The final report of the independent study to identify the most feasible location for The Lenox Project on Convoys Wharf was published on 15 December 2015.
The report, by consultant Buro Happold, identifies a site on the safeguarded wharf as the most feasible option of those considered.
The study supports our own assessment of the benefits that The Lenox Project will bring to the development and the wider community as follows:
- The project will enhance the overall attractiveness of the development and will have positive regenerative impacts on the local community.
- The location of the project will create a standalone visitor attraction within the development and present opportunities for supporting commercial facilities to develop locally.
- The Lenox Project is expected to attract huge visitor numbers, which will support a wide range of local businesses and become a prime catalyst in the regeneration of Deptford.
- The commercial uses around the Lenox would gain from the induced spending impact of the Lenox visitors. These benefits will have a wider impact on the local community, once the project is established as a major tourist attraction.
The remit of the study was to examine different lease scenarios for The Lenox Project on two sites, the safeguarded wharf and the Olympia building, and to rank them in order of feasibility.
The report also identified negotiation of new lease terms as a key factor in determining the level of success of the project and its wider aims.
Aerial view of the site with the Olympia Building in red and the safeguarded wharf in blue
The detailed scenarios can be viewed in the published report, which is available to download from the GLA website. They are summarised as follows:
Olympia Building options:
Half of the Olympia Building would be made available to The Lenox Project, with waterway access to the Thames and a home berth provided by reinstatement of a part of the original basin. The lease terms involved a combination of market and peppercorn rents for varying periods up to a maximum of 20 years. The space would not have allowed the project to realise its wider aims, unless it were able to expand beyond the Olympia Building, which was not on offer for the purposes of the study.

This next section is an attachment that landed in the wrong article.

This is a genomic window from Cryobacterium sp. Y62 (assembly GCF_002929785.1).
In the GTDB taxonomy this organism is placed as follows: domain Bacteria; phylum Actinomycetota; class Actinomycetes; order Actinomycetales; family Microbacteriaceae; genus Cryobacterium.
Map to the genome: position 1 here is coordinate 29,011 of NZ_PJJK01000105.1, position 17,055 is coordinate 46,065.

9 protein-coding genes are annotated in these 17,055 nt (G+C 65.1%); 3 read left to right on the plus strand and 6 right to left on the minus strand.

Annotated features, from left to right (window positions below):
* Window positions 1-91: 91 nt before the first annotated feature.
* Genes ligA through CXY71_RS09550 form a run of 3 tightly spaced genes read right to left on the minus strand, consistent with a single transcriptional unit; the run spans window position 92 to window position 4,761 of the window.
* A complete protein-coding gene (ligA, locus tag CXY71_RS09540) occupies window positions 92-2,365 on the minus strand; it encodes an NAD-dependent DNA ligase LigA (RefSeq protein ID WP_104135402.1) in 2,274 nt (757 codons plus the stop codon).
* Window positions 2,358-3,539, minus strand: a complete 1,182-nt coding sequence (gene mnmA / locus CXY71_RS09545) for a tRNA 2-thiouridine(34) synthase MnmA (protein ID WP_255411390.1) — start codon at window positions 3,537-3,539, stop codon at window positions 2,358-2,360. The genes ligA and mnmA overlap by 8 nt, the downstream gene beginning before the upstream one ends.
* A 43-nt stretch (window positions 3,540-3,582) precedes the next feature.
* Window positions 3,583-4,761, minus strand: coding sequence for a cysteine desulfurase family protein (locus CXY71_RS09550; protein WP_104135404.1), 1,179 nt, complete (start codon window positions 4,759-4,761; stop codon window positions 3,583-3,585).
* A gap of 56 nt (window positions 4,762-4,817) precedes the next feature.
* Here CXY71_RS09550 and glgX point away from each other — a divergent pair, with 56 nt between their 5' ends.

The assessor consulted the developer, Hutchison Whampoa, and The Lenox Project during the initial stages of the study and it soon became apparent that being located in the Olympia Building, whilst preferable in terms of historical context and central location, carried a much higher risk of delay to the project. This was because the start of the project would be wholly dependent on the developer progressing the refurbishment of the building, not withstanding the fact that the space on offer would not accommodate the project.
Safeguarded wharf options:
The Lenox Project would be accommodated on 3,975m² of the safeguarded wharf with waterway access to the Thames and an additional area required for the home berth. The lease terms also involved a combination of market and peppercorn rents for varying periods up to a maximum of 20 years. The option chosen in the study as the most feasible also allowed for extending the lease terms beyond 20 years by mutual agreement in circumstances were the safeguarded wharf were de-designated.
The GLA provided information on the emerging approach for the devolution of wharf powers to the Mayor of London, and the possible removal of safeguarding for Convoys Wharf. The GLA also advised that the process of deregulating the wharf would be aided by the presence of The Lenox Project on the site. This was the most important issue raised during the study, with potentially significant benefits for the feasibility of the project. In addition, deregulation of the wharf would trigger diversion of funds to The Lenox Project that were originally set aside by the developer for wharf activities.
As part of the feasibility study process, The Lenox Project provided the assessor with information on how the project could occupy the safeguarded wharf. The assessor produced a plan showing how the various elements of the project might be accommodated, including a dry dock for construction of the Lenox, a wet dock to provide a home berth and the Deptford Dockyard Museum. The Lenox Project would occupy the entire river frontage on the safeguarded wharf, with access for pedestrians and cyclists maintained along the riverside.
The conclusion of the independent feasibility study allows the Lenox Project to embark on the next stage; preparation of a business plan based on firm proposals for the location of the project.
The full report can be downloaded from the GLA’s website.